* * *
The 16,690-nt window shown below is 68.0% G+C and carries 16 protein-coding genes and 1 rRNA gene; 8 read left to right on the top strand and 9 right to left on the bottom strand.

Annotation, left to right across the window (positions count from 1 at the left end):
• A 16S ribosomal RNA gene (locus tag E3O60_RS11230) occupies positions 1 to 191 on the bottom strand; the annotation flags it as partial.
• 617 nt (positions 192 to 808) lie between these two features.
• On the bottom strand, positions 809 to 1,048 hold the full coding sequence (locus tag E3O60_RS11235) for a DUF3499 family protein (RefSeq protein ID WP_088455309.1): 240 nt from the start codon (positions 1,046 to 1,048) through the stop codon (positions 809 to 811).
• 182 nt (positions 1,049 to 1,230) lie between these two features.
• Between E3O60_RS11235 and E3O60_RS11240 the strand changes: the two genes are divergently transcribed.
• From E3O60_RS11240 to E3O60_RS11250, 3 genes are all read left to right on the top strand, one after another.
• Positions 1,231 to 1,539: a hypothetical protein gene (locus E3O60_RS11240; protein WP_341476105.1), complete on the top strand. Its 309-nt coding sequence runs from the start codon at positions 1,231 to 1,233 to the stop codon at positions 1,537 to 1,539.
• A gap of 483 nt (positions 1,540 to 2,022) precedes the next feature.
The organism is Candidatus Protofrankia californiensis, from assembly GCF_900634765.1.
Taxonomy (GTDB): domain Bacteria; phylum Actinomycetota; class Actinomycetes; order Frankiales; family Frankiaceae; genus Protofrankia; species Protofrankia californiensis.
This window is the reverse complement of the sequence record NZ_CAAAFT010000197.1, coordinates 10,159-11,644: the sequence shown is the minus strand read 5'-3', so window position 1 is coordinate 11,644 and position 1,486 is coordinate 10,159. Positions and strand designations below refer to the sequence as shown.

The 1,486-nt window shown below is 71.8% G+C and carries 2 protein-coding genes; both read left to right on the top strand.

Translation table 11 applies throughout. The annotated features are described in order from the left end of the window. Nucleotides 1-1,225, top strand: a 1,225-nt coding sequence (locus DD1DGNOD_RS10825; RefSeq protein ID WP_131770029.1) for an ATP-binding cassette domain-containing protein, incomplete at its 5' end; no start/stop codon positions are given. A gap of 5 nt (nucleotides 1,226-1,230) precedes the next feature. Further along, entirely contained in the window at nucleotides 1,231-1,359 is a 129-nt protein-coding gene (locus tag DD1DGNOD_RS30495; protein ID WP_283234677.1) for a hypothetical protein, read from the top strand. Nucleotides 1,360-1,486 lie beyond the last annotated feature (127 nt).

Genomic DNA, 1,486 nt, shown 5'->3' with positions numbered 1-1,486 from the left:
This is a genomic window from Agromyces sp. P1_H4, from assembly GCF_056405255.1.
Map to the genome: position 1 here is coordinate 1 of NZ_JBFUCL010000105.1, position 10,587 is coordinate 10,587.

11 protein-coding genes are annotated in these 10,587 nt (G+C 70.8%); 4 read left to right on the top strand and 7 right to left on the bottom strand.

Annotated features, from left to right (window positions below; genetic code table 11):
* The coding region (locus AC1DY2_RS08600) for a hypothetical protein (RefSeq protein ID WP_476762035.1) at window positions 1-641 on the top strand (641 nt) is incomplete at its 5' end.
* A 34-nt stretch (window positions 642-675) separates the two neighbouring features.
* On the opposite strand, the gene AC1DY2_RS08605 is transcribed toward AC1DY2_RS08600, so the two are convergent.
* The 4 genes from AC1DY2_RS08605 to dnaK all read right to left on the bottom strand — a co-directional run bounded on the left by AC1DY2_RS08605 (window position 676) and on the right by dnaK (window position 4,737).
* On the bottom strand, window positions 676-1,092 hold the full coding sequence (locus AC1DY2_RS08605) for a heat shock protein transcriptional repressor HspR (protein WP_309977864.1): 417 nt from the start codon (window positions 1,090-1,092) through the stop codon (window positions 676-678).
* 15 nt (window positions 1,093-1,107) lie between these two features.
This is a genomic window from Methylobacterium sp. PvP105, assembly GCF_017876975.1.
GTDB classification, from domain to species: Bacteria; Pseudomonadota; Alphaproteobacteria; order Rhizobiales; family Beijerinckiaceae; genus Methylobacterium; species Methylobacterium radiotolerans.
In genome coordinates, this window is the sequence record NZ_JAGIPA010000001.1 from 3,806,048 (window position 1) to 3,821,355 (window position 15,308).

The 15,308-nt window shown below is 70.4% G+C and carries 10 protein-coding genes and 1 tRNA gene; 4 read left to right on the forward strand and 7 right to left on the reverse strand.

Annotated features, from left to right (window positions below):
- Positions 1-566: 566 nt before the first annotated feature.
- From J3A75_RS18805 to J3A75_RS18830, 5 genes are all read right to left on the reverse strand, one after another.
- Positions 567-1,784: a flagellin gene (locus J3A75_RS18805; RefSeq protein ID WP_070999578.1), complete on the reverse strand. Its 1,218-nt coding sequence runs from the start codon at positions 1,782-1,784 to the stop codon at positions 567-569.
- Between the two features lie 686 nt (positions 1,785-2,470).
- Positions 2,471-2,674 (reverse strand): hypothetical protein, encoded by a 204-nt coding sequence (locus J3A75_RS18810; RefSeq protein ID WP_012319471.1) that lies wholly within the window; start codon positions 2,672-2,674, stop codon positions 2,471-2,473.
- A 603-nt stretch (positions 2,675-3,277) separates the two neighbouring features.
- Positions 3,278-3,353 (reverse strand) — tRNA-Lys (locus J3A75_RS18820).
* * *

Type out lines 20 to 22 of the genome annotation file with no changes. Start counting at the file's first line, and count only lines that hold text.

Annotated features, from left to right (window positions below; genetic code table 11):
* The coding region (locus AC1DY2_RS08600) for a hypothetical protein (RefSeq protein ID WP_476762035.1) at window positions 1-641 on the top strand (641 nt) is incomplete at its 5' end.
* A 34-nt stretch (window positions 642-675) separates the two neighbouring features.